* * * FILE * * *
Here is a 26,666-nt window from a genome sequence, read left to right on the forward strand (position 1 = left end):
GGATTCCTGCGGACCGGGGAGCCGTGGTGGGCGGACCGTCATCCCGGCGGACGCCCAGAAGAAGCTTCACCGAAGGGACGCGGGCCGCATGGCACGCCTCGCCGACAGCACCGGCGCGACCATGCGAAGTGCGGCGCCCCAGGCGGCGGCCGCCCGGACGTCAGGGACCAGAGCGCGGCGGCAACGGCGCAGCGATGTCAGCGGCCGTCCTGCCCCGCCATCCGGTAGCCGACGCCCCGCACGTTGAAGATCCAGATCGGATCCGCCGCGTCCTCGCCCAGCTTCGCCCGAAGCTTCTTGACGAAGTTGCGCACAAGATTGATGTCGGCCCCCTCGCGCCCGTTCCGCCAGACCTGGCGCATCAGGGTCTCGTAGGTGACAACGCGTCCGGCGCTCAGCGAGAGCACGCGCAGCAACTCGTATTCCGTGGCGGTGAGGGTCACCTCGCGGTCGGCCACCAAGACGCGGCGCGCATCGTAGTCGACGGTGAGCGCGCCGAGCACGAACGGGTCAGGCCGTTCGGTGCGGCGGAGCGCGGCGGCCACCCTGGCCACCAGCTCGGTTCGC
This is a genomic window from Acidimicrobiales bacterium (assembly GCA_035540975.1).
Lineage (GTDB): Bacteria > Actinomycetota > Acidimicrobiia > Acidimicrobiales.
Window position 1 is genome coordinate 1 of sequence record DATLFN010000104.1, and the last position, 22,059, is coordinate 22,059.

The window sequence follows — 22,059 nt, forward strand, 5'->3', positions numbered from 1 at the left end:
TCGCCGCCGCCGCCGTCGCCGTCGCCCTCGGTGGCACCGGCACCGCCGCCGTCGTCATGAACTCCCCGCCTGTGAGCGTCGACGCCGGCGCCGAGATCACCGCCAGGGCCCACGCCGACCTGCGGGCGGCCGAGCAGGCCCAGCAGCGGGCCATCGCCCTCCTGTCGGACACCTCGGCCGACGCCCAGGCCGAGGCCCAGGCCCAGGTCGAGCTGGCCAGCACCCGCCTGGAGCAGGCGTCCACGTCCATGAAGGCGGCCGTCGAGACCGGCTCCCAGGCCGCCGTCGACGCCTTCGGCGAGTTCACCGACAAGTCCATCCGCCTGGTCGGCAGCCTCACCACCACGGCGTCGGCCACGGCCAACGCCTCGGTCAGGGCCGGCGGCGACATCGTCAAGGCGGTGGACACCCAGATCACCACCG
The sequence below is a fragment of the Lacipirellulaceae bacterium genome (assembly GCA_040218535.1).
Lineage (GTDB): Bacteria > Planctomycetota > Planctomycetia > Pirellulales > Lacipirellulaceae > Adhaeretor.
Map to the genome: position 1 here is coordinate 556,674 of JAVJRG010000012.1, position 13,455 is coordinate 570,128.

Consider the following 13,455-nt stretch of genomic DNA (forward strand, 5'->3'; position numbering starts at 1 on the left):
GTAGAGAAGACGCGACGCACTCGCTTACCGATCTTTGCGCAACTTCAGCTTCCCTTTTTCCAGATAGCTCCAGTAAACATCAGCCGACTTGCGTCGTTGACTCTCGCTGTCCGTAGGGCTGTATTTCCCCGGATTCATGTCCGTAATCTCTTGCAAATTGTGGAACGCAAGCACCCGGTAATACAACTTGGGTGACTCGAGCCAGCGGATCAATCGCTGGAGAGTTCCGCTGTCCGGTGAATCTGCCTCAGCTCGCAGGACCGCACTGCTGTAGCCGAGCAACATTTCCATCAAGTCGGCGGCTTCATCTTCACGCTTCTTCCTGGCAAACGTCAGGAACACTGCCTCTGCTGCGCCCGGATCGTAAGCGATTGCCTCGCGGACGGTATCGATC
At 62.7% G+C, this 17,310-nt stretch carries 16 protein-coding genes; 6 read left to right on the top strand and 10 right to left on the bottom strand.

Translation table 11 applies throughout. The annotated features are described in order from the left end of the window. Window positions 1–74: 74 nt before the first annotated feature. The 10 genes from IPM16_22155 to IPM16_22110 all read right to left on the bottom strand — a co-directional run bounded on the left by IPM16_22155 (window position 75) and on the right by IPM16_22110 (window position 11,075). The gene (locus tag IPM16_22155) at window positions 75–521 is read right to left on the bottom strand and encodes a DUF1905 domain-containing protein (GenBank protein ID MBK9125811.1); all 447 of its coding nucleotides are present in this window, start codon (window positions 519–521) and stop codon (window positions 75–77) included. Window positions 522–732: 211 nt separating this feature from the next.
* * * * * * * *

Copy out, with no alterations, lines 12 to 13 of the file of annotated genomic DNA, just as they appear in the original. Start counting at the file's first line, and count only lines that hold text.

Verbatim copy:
GTAGAGAAGACGCGACGCACTCGCTTACCGATCTTTGCGCAACTTCAGCTTCCCTTTTTCCAGATAGCTCCAGTAAACATCAGCCGACTTGCGTCGTTGACTCTCGCTGTCCGTAGGGCTGTATTTCCCCGGATTCATGTCCGTAATCTCTTGCAAATTGTGGAACGCAAGCACCCGGTAATACAACTTGGGTGACTCGAGCCAGCGGATCAATCGCTGGAGAGTTCCGCTGTCCGGTGAATCTGCCTCAGCTCGCAGGACCGCACTGCTGTAGCCGAGCAACATTTCCATCAAGTCGGCGGCTTCATCTTCACGCTTCTTCCTGGCAAACGTCAGGAACACTGCCTCTGCTGCGCCCGGATCGTAAGCGATTGCCTCGCGGACGGTATCGATC
At 62.7% G+C, this 17,310-nt stretch carries 16 protein-coding genes; 6 read left to right on the top strand and 10 right to left on the bottom strand.